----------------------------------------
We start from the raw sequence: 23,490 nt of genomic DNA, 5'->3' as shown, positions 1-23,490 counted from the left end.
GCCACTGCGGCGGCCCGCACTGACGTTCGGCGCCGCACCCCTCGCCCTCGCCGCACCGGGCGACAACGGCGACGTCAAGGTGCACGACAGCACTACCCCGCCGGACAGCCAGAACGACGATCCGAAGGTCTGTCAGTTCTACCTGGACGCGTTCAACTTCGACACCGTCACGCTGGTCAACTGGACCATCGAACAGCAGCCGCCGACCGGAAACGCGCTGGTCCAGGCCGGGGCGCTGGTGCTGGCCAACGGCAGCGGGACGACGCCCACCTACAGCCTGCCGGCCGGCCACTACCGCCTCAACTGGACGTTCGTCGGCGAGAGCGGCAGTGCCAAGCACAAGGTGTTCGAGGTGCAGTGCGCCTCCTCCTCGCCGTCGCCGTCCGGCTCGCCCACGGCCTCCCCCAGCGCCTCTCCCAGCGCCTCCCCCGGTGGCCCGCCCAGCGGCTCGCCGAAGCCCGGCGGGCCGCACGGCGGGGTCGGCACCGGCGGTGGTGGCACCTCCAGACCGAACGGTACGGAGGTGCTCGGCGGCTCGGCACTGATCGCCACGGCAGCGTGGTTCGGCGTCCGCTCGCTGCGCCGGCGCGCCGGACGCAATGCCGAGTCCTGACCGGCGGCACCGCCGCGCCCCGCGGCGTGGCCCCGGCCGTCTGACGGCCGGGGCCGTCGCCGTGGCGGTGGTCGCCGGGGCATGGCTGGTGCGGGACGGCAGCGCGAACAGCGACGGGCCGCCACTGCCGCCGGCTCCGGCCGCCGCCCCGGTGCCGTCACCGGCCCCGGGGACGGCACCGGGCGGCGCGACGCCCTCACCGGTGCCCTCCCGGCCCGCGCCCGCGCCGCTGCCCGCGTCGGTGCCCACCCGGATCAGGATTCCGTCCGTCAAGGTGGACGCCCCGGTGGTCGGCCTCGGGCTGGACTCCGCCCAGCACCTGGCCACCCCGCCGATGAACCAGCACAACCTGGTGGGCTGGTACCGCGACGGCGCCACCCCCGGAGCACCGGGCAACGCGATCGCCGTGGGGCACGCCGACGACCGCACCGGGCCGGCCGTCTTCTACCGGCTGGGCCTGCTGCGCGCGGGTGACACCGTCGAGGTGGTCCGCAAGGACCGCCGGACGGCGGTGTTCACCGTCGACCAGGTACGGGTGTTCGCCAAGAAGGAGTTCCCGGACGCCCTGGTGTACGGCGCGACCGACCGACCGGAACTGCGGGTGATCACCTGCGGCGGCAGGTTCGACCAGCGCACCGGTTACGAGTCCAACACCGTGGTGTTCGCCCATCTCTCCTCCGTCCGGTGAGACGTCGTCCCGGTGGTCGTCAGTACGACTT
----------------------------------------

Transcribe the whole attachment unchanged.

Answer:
We start from the raw sequence: 23,490 nt of genomic DNA, 5'->3' as shown, positions 1-23,490 counted from the left end.
GCCACTGCGGCGGCCCGCACTGACGTTCGGCGCCGCACCCCTCGCCCTCGCCGCACCGGGCGACAACGGCGACGTCAAGGTGCACGACAGCACTACCCCGCCGGACAGCCAGAACGACGATCCGAAGGTCTGTCAGTTCTACCTGGACGCGTTCAACTTCGACACCGTCACGCTGGTCAACTGGACCATCGAACAGCAGCCGCCGACCGGAAACGCGCTGGTCCAGGCCGGGGCGCTGGTGCTGGCCAACGGCAGCGGGACGACGCCCACCTACAGCCTGCCGGCCGGCCACTACCGCCTCAACTGGACGTTCGTCGGCGAGAGCGGCAGTGCCAAGCACAAGGTGTTCGAGGTGCAGTGCGCCTCCTCCTCGCCGTCGCCGTCCGGCTCGCCCACGGCCTCCCCCAGCGCCTCTCCCAGCGCCTCCCCCGGTGGCCCGCCCAGCGGCTCGCCGAAGCCCGGCGGGCCGCACGGCGGGGTCGGCACCGGCGGTGGTGGCACCTCCAGACCGAACGGTACGGAGGTGCTCGGCGGCTCGGCACTGATCGCCACGGCAGCGTGGTTCGGCGTCCGCTCGCTGCGCCGGCGCGCCGGACGCAATGCCGAGTCCTGACCGGCGGCACCGCCGCGCCCCGCGGCGTGGCCCCGGCCGTCTGACGGCCGGGGCCGTCGCCGTGGCGGTGGTCGCCGGGGCATGGCTGGTGCGGGACGGCAGCGCGAACAGCGACGGGCCGCCACTGCCGCCGGCTCCGGCCGCCGCCCCGGTGCCGTCACCGGCCCCGGGGACGGCACCGGGCGGCGCGACGCCCTCACCGGTGCCCTCCCGGCCCGCGCCCGCGCCGCTGCCCGCGTCGGTGCCCACCCGGATCAGGATTCCGTCCGTCAAGGTGGACGCCCCGGTGGTCGGCCTCGGGCTGGACTCCGCCCAGCACCTGGCCACCCCGCCGATGAACCAGCACAACCTGGTGGGCTGGTACCGCGACGGCGCCACCCCCGGAGCACCGGGCAACGCGATCGCCGTGGGGCACGCCGACGACCGCACCGGGCCGGCCGTCTTCTACCGGCTGGGCCTGCTGCGCGCGGGTGACACCGTCGAGGTGGTCCGCAAGGACCGCCGGACGGCGGTGTTCACCGTCGACCAGGTACGGGTGTTCGCCAAGAAGGAGTTCCCGGACGCCCTGGTGTACGGCGCGACCGACCGACCGGAACTGCGGGTGATCACCTGCGGCGGCAGGTTCGACCAGCGCACCGGTTACGAGTCCAACACCGTGGTGTTCGCCCATCTCTCCTCCGTCCGGTGAGACGTCGTCCCGGTGGTCGTCAGTACGACTT